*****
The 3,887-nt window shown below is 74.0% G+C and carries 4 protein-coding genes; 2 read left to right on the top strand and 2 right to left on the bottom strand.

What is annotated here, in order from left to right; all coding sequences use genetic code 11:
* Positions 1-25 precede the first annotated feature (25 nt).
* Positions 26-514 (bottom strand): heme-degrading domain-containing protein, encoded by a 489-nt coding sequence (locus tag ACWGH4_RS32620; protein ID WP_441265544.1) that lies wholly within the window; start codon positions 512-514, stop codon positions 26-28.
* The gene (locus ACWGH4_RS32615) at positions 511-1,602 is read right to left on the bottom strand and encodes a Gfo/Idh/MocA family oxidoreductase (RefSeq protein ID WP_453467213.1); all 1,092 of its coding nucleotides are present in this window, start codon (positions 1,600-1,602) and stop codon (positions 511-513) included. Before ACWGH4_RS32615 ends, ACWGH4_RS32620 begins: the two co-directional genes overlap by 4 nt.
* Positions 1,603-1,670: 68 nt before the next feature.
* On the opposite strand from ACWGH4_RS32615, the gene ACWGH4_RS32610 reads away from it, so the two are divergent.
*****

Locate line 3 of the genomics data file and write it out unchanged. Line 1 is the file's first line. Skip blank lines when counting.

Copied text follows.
* Positions 1-25 precede the first annotated feature (25 nt).